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Column: Dealing with crazy exes
by Lauretta Hannon
June 26, 2014 04:12 PM | 6259 views | 1 1 comments | 11 11 recommendations | email to a friend | print
Lauretta Hannon
Lauretta Hannon
Q: I recently started dating someone I think I have a future with. He evidently has a trail of exes — all seemingly insane and utterly obsessed with him. Two are trying to wage a social media war with me, as if we are in seventh grade, and they persist in calling my boyfriend. He replies by calmly telling them not to call, which so far has not worked. On one hand, I understand that often there is much wisdom in not escalating someone else’s “crazy.” However, I am hurt my boyfriend has not responded more vehemently to his — and now my — stalkers. How do you handle your new love’s crazy exes?

A: You urge your beau to step up and take a stronger position. He might even need to change his phone number. Ignore the social media campaign and block them as best you can. It isn’t your job to handle the exes; it is his. He must put them in their place or at least prevent their intrusions.

Q: How do you know you’ve made peace with something, or if you’re just really in denial about it?

A: According to the Mayo Clinic, denial is a coping mechanism in which you refuse to acknowledge a stressful problem or situation, avoid facing the facts of the situation or minimize the consequences of the situation.

Short-term denial can be helpful, as it gives you time to adjust to a distressing issue. Chronic denial is destructive and will gnaw at you the longer you turn away from the problem. It’s a dangerous game of rejecting your truth and trying to escape pain. Yeah, that never ends well. Denial feels terrible, too. On the other hand, being at peace is the ultimate state of “feeling good.” When at peace you have a calm that’s unaffected by which way the wind blows. In times of jubilation and in times of sorrow, you are centered, in harmonious balance. You still go through emotions, of course, but you’re not controlled by them. And when at peace, you’re not trying to control things either. You have freed yourself from that bondage.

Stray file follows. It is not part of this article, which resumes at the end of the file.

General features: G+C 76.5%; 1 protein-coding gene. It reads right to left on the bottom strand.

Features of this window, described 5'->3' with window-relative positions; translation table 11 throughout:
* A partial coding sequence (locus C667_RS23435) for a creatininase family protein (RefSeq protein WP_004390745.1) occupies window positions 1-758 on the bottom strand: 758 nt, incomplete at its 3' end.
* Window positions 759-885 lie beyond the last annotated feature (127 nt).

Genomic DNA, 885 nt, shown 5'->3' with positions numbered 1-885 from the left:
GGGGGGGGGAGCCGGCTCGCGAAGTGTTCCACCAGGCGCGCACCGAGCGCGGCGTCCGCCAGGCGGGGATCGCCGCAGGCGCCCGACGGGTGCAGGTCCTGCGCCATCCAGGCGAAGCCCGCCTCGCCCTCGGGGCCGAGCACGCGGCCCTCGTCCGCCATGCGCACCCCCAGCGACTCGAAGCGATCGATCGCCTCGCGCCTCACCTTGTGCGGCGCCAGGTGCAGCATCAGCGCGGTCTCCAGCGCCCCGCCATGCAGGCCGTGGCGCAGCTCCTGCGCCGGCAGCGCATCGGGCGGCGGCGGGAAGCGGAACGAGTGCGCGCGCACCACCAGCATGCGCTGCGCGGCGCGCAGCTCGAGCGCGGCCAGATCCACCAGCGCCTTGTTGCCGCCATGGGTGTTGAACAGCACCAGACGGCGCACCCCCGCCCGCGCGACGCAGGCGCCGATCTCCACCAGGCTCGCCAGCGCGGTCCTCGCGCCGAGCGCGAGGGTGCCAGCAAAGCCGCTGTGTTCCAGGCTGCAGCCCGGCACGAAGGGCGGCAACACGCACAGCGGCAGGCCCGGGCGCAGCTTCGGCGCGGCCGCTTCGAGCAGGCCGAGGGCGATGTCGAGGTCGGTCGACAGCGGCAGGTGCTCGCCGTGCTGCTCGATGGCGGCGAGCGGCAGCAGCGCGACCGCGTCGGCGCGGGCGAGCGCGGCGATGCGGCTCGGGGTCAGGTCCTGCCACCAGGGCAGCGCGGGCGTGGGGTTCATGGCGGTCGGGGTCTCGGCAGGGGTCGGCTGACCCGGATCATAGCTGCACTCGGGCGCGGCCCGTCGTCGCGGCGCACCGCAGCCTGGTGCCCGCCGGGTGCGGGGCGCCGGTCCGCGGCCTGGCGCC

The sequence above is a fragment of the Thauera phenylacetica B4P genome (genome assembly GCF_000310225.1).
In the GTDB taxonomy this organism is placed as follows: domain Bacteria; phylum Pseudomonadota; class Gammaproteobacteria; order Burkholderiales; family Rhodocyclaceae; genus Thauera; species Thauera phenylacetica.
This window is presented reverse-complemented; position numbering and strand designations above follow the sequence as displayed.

Finally, being at peace means you’re alive and aligned with the present. Wherever you go and whatever you go through, you feel at home. Why? Because you are at home within yourself.

Q: Is it wrong that I find that “Happy” song somewhat annoying?

A: Sadly, the “Happy” song has worn out its welcome. It’s hard to go anywhere without hearing it. Ubiquity has made it lose its luster.

In the 1980s there was a huge hit by Bobby McFerrin called “Don’t Worry, Be Happy.” My ears were so often subjected to that tune it made me want to punch a hole in the wall or run over stuffed animals with my car.

In a similar vein, I recently joined a professional association for folks interested in the latest research on humor. The organization’s website oozes with photos of people sporting clown noses and exaggerated comedic faces. These images nearly made me flee the site and not become a member. Come to think of it, these “happy” shots were overdone and overused, just like the “Happy” song.

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Lauretta Hannon, a resident of Powder Springs, is the bestselling author of “The Cracker Queen — A Memoir of a Jagged, Joyful Life” and a keynote speaker. Southern Living has named her “the funniest woman in Georgia.” See more at

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